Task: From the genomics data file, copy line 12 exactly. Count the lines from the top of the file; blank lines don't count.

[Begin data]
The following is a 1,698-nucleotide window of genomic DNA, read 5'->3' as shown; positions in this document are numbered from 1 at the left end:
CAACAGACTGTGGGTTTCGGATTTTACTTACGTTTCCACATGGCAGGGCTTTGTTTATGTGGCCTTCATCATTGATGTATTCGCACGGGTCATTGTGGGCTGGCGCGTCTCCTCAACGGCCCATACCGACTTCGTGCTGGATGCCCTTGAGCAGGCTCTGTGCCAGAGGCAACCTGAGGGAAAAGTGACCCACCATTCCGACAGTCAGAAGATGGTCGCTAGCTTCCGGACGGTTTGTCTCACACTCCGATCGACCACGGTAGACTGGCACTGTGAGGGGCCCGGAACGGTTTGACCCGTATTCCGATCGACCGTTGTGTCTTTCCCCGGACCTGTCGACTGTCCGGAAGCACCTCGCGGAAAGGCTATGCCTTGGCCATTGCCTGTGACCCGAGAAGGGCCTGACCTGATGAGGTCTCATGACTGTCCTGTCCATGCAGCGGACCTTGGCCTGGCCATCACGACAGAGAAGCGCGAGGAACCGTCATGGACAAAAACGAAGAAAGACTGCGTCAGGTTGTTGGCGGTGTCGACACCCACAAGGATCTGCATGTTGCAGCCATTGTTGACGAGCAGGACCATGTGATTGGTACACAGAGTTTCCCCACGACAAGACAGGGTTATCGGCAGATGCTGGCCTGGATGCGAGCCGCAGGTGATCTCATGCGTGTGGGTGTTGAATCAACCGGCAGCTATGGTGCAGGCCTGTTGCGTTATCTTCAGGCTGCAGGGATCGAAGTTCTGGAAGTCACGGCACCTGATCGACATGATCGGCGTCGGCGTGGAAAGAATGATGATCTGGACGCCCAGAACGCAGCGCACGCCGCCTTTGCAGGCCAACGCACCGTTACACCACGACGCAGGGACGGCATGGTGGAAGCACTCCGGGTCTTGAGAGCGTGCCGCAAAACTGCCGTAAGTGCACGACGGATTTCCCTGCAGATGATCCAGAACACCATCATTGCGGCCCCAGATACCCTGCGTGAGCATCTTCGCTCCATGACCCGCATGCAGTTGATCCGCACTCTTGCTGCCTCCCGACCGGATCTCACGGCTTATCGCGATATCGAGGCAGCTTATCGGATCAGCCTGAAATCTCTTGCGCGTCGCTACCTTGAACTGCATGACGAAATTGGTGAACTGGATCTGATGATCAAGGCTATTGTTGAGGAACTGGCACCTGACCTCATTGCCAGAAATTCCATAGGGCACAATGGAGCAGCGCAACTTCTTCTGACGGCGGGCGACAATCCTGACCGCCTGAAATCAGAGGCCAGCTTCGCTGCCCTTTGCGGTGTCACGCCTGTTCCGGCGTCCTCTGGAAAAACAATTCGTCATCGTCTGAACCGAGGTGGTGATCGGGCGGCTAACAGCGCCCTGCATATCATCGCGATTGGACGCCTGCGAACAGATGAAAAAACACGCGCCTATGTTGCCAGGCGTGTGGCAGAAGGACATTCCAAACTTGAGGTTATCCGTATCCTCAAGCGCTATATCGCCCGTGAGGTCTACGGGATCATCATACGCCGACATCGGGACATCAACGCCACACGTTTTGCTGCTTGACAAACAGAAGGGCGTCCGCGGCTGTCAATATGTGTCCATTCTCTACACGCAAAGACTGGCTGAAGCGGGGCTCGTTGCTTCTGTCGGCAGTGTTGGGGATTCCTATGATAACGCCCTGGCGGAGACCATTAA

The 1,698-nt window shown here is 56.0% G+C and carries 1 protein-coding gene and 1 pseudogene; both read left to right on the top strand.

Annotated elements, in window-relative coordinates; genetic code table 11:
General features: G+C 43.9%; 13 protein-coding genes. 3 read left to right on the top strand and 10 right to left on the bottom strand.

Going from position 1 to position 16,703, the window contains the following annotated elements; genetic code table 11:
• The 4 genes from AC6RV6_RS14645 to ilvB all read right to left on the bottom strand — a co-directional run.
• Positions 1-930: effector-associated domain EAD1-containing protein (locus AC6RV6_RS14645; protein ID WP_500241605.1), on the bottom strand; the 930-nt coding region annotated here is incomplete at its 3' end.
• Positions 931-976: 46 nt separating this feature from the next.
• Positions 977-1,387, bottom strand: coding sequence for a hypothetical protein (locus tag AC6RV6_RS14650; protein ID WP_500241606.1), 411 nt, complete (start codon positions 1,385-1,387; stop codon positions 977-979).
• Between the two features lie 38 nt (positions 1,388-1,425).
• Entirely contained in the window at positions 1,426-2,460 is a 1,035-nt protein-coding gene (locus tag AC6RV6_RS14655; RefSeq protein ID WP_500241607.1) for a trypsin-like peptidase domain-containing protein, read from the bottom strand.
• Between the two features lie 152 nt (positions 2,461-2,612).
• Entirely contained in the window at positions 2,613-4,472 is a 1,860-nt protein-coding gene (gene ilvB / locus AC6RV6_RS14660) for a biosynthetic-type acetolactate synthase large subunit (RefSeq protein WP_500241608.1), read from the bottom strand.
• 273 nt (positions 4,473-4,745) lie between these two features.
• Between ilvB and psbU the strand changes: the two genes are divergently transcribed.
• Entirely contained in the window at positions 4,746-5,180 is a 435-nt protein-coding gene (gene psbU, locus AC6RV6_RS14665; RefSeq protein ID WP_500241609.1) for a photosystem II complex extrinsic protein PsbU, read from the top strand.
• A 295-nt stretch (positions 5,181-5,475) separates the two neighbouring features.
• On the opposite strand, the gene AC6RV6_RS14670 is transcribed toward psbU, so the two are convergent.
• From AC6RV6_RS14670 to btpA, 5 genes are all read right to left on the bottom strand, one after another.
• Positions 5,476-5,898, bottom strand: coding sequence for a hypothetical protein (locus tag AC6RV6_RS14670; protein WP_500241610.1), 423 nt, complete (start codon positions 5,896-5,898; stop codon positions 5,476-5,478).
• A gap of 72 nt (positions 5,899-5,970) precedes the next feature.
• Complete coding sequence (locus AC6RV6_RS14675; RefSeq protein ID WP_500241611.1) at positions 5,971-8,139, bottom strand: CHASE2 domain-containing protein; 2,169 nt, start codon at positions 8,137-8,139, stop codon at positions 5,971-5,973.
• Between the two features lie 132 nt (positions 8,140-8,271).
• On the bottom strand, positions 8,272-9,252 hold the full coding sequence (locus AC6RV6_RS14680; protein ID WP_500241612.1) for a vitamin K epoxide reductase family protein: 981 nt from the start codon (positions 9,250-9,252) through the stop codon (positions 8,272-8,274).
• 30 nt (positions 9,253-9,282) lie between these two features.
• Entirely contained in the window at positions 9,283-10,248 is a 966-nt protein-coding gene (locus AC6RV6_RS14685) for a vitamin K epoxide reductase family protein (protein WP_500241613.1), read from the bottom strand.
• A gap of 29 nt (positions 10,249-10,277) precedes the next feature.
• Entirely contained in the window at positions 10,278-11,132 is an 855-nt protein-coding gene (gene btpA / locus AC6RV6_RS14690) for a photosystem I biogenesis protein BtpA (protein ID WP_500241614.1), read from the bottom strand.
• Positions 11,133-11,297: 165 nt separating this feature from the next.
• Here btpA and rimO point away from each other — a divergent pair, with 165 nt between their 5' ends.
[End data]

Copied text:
• Entirely contained in the window at positions 1,426-2,460 is a 1,035-nt protein-coding gene (locus tag AC6RV6_RS14655; RefSeq protein ID WP_500241607.1) for a trypsin-like peptidase domain-containing protein, read from the bottom strand.